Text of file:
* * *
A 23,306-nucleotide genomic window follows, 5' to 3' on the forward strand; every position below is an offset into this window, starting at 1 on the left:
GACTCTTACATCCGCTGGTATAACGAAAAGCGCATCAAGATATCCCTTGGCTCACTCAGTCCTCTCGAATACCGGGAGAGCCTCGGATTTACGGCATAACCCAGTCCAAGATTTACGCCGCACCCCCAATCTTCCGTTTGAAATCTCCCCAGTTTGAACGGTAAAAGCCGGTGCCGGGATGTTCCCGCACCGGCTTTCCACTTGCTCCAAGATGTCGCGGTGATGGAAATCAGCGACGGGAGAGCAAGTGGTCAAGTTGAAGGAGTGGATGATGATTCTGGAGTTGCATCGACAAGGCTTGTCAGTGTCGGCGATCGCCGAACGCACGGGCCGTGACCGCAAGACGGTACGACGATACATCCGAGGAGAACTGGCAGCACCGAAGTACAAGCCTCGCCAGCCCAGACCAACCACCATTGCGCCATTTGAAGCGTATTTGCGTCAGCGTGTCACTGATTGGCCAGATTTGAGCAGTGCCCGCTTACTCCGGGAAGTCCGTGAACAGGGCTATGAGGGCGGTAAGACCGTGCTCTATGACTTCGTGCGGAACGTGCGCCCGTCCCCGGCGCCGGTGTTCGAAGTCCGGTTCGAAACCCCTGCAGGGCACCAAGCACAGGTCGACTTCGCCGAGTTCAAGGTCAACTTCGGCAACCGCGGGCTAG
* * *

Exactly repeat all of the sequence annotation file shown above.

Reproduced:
A 23,306-nucleotide genomic window follows, 5' to 3' on the forward strand; every position below is an offset into this window, starting at 1 on the left:
GACTCTTACATCCGCTGGTATAACGAAAAGCGCATCAAGATATCCCTTGGCTCACTCAGTCCTCTCGAATACCGGGAGAGCCTCGGATTTACGGCATAACCCAGTCCAAGATTTACGCCGCACCCCCAATCTTCCGTTTGAAATCTCCCCAGTTTGAACGGTAAAAGCCGGTGCCGGGATGTTCCCGCACCGGCTTTCCACTTGCTCCAAGATGTCGCGGTGATGGAAATCAGCGACGGGAGAGCAAGTGGTCAAGTTGAAGGAGTGGATGATGATTCTGGAGTTGCATCGACAAGGCTTGTCAGTGTCGGCGATCGCCGAACGCACGGGCCGTGACCGCAAGACGGTACGACGATACATCCGAGGAGAACTGGCAGCACCGAAGTACAAGCCTCGCCAGCCCAGACCAACCACCATTGCGCCATTTGAAGCGTATTTGCGTCAGCGTGTCACTGATTGGCCAGATTTGAGCAGTGCCCGCTTACTCCGGGAAGTCCGTGAACAGGGCTATGAGGGCGGTAAGACCGTGCTCTATGACTTCGTGCGGAACGTGCGCCCGTCCCCGGCGCCGGTGTTCGAAGTCCGGTTCGAAACCCCTGCAGGGCACCAAGCACAGGTCGACTTCGCCGAGTTCAAGGTCAACTTCGGCAACCGCGGGCTAG